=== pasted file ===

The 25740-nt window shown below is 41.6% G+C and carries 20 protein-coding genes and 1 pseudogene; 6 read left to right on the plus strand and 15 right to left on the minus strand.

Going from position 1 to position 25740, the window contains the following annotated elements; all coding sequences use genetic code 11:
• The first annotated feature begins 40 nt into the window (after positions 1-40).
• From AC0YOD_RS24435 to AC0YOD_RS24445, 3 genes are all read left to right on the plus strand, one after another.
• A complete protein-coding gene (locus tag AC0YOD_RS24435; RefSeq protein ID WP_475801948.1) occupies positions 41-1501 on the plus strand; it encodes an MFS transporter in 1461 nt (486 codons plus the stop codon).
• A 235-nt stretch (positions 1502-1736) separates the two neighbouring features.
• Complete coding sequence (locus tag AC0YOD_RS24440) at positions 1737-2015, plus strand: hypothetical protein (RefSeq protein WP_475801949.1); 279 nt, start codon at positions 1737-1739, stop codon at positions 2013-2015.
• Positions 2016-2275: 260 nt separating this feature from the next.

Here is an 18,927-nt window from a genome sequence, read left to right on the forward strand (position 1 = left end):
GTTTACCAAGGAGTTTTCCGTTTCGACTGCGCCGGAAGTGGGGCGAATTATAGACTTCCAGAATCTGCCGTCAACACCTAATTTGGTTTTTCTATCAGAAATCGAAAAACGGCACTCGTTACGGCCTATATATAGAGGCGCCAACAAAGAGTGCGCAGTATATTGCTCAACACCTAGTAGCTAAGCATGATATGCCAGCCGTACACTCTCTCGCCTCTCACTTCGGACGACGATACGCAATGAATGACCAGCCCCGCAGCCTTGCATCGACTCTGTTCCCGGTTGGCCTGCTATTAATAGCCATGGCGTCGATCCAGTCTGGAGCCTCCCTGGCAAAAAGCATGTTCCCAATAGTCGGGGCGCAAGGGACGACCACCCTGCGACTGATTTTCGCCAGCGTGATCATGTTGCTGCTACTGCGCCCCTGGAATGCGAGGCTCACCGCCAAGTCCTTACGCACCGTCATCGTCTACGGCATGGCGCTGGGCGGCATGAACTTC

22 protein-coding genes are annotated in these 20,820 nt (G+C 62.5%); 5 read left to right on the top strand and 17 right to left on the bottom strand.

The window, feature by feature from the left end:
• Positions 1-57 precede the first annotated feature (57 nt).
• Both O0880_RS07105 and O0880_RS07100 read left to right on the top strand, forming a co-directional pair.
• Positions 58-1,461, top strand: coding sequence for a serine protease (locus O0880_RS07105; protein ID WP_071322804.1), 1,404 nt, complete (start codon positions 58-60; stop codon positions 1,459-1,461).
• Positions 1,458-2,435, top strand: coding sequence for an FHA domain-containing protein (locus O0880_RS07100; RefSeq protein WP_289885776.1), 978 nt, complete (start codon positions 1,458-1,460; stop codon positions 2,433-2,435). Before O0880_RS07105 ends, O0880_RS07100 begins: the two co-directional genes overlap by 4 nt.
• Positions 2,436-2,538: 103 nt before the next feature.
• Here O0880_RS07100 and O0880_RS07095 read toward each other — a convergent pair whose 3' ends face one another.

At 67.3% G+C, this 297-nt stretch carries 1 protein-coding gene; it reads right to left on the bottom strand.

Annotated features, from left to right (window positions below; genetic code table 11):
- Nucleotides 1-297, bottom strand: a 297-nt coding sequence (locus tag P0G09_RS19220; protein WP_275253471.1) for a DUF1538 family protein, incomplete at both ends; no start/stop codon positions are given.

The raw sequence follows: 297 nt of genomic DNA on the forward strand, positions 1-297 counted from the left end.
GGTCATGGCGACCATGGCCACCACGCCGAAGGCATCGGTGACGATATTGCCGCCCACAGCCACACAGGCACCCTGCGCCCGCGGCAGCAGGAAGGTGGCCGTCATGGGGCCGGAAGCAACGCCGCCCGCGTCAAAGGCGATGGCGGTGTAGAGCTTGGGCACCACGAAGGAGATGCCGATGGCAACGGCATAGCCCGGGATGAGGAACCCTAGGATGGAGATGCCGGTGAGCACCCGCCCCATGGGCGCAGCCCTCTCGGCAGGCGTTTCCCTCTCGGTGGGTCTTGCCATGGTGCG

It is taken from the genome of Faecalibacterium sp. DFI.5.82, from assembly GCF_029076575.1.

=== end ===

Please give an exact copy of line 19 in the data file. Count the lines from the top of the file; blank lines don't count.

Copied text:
At 67.3% G+C, this 297-nt stretch carries 1 protein-coding gene; it reads right to left on the bottom strand.